Posted Oct 22, 2014

Lovely Q3 Rental Market Report

S C U L P T U R E  &  A R T (2)
See the latest Lovely data here.

It’s that time of the year again — time to release the latest, and greatly anticipated, Lovely Rental Market Report. We’re thrilled to share our newest findings, featuring Q3 rental data in 5 major cities across the nation: San Francisco Bay Area, Chicago, Los Angeles, New York City and Washington, D.C. Beyond the search experience, it’s our goal to provide renters with all of the necessary insights to create the most stress-free, and informed, renting experience. The Lovely Rental Market report presents key roundups including, citywide median rent price, rent price by bed count, median rent price by neighborhood and cross-city comparisons. In this report, we’ve also highlighted the 30 cities across the nation with the highest rent prices in Q3 2014 – let’s just say, you’ll be shocked by these findings! To download a copy of our Q3 report, and to explore our findings in more depth, click here.

Check out some of our key findings broken down by rental market below.

San Francisco

Renters are flocking to the San Francisco Bay Area, and the rental market can’t keep up – in the last quarter alone, rent prices in the city have increased by more than six percent prompting renters to seek rentals in the surrounding areas such as Oakland, which experienced a 20 percent increase in median rent in the past year. Q3 median rent in San Francisco was at a whopping $3,488, making it the second highest rent city in the nation, just behind neighboring city Palo Alto.


Rent prices in Chicago have been on the rise for the past three years. In fact, Chicago experienced the highest citywide median rent in almost three years – $1,684. The Windy City saw a tremendous increase in median rent, more than 12 percent compared to the previous year. Neighborhoods with the largest year-over-year rent increases included Roseland (71 percent) and the Gage Park (54 percent).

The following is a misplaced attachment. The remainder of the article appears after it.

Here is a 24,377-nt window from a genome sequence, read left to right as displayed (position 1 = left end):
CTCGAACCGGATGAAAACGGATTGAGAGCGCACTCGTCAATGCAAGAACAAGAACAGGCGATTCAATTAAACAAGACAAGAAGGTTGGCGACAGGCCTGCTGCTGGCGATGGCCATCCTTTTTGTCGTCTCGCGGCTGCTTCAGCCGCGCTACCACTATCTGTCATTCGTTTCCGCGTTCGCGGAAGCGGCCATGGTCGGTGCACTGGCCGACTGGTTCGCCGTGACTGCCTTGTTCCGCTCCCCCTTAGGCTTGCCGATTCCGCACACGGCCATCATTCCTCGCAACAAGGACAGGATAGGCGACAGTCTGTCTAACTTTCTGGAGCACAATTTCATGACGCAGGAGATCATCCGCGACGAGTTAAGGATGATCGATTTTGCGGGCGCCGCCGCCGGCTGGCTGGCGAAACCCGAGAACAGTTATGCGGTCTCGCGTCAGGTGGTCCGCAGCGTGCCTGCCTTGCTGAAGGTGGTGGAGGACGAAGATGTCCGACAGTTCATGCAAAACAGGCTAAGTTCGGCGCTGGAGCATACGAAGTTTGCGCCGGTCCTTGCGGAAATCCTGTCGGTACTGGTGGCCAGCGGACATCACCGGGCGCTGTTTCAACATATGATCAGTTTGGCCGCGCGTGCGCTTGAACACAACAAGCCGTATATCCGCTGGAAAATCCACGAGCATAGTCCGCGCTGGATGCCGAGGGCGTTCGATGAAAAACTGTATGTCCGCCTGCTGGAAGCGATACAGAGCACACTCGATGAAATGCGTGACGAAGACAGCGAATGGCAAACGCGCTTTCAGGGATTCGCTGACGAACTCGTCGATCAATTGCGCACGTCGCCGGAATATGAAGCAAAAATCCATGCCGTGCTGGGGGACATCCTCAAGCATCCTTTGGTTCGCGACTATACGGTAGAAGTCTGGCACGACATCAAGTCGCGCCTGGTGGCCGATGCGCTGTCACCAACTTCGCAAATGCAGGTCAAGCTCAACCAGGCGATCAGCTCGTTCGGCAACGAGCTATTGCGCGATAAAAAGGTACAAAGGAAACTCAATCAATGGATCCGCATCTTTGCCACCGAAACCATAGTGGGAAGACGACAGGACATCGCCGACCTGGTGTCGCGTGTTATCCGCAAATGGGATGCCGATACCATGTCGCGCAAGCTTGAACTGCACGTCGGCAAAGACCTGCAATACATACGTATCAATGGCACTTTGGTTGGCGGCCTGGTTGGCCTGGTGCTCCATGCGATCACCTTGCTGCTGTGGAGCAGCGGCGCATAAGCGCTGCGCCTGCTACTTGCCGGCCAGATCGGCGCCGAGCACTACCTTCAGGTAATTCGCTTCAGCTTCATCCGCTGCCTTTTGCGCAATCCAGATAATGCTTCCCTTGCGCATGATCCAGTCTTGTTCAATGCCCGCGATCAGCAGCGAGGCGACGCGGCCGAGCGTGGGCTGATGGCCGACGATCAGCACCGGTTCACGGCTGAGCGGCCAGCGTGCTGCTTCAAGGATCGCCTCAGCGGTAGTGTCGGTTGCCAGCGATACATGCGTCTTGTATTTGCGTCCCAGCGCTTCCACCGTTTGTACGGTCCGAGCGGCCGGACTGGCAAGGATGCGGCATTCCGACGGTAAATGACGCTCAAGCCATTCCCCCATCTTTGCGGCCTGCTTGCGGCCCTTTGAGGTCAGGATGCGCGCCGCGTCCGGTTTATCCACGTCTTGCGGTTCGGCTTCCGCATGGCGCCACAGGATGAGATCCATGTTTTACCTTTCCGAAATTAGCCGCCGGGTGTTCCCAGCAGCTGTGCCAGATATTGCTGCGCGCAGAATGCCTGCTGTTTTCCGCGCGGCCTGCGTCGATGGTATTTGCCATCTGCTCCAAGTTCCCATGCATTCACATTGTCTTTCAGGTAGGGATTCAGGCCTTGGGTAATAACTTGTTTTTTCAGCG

Los Angeles

Like both San Francisco and Chicago, Los Angeles boasted the most expensive median rent prices in nearly three years, clocking in at $1,865. Despite a more than 10 percent rise in median rent since the third quarter of 2013, Los Angeles renters could still secure a two-bedroom apartment for $2,100 — which was equal to the median rental rate of a San Francisco studio during the third quarter of 2014.

New York City

For the first time in 2014, New York’s citywide median rent fell below $3,000. While these prices are still through the roof and unaffordable for many, these trends prove to be promising to NYC renters. Although Tribeca tops the charts as the most expensive neighborhood with a median rent of $5,000, Battery Park City is close on its heels, nearing $4,900 after seeing a 28 percent rent increase compared to last year. The ongoing New York City vs. San Francisco rent price battle seems to be settled (at least for now) with San Francisco as the clear winner in Q3, blowing New York City rents out of the water.

Washington, D.C.